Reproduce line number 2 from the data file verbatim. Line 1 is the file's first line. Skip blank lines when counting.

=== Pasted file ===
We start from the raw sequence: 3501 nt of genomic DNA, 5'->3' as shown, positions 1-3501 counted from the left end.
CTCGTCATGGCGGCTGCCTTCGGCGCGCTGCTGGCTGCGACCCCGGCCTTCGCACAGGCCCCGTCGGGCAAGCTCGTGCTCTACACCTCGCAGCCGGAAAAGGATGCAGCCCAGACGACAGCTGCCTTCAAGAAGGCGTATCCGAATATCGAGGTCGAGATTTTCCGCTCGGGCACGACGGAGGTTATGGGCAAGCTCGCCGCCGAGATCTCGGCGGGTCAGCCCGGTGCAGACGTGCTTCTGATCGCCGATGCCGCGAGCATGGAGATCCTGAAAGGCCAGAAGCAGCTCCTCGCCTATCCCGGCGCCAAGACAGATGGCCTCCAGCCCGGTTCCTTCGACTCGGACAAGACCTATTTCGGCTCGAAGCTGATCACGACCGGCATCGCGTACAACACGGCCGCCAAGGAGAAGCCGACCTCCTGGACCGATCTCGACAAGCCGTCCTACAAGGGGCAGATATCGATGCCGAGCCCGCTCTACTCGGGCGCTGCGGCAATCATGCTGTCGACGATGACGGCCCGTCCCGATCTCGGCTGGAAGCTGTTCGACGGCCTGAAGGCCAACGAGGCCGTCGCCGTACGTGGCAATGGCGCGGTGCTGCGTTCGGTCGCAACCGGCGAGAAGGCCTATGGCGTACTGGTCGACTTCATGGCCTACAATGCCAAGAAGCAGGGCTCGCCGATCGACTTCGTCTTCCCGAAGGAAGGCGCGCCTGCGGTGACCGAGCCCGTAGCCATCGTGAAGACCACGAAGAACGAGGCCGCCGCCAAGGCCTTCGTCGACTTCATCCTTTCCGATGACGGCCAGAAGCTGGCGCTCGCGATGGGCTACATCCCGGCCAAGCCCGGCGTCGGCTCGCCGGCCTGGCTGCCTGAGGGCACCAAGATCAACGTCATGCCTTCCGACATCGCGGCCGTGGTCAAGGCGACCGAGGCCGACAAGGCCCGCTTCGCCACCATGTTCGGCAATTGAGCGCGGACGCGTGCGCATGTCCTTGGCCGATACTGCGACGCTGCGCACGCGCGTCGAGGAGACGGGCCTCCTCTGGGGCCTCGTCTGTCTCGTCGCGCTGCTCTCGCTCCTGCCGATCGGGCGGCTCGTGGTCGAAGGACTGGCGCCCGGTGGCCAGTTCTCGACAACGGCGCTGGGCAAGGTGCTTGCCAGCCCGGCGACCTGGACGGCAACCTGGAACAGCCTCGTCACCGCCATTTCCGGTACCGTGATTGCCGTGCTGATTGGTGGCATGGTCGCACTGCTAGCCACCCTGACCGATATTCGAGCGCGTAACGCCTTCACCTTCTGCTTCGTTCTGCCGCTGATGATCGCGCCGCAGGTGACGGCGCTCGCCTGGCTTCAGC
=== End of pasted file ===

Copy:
CTCGTCATGGCGGCTGCCTTCGGCGCGCTGCTGGCTGCGACCCCGGCCTTCGCACAGGCCCCGTCGGGCAAGCTCGTGCTCTACACCTCGCAGCCGGAAAAGGATGCAGCCCAGACGACAGCTGCCTTCAAGAAGGCGTATCCGAATATCGAGGTCGAGATTTTCCGCTCGGGCACGACGGAGGTTATGGGCAAGCTCGCCGCCGAGATCTCGGCGGGTCAGCCCGGTGCAGACGTGCTTCTGATCGCCGATGCCGCGAGCATGGAGATCCTGAAAGGCCAGAAGCAGCTCCTCGCCTATCCCGGCGCCAAGACAGATGGCCTCCAGCCCGGTTCCTTCGACTCGGACAAGACCTATTTCGGCTCGAAGCTGATCACGACCGGCATCGCGTACAACACGGCCGCCAAGGAGAAGCCGACCTCCTGGACCGATCTCGACAAGCCGTCCTACAAGGGGCAGATATCGATGCCGAGCCCGCTCTACTCGGGCGCTGCGGCAATCATGCTGTCGACGATGACGGCCCGTCCCGATCTCGGCTGGAAGCTGTTCGACGGCCTGAAGGCCAACGAGGCCGTCGCCGTACGTGGCAATGGCGCGGTGCTGCGTTCGGTCGCAACCGGCGAGAAGGCCTATGGCGTACTGGTCGACTTCATGGCCTACAATGCCAAGAAGCAGGGCTCGCCGATCGACTTCGTCTTCCCGAAGGAAGGCGCGCCTGCGGTGACCGAGCCCGTAGCCATCGTGAAGACCACGAAGAACGAGGCCGCCGCCAAGGCCTTCGTCGACTTCATCCTTTCCGATGACGGCCAGAAGCTGGCGCTCGCGATGGGCTACATCCCGGCCAAGCCCGGCGTCGGCTCGCCGGCCTGGCTGCCTGAGGGCACCAAGATCAACGTCATGCCTTCCGACATCGCGGCCGTGGTCAAGGCGACCGAGGCCGACAAGGCCCGCTTCGCCACCATGTTCGGCAATTGAGCGCGGACGCGTGCGCATGTCCTTGGCCGATACTGCGACGCTGCGCACGCGCGTCGAGGAGACGGGCCTCCTCTGGGGCCTCGTCTGTCTCGTCGCGCTGCTCTCGCTCCTGCCGATCGGGCGGCTCGTGGTCGAAGGACTGGCGCCCGGTGGCCAGTTCTCGACAACGGCGCTGGGCAAGGTGCTTGCCAGCCCGGCGACCTGGACGGCAACCTGGAACAGCCTCGTCACCGCCATTTCCGGTACCGTGATTGCCGTGCTGATTGGTGGCATGGTCGCACTGCTAGCCACCCTGACCGATATTCGAGCGCGTAACGCCTTCACCTTCTGCTTCGTTCTGCCGCTGATGATCGCGCCGCAGGTGACGGCGCTCGCCTGGCTTCAGC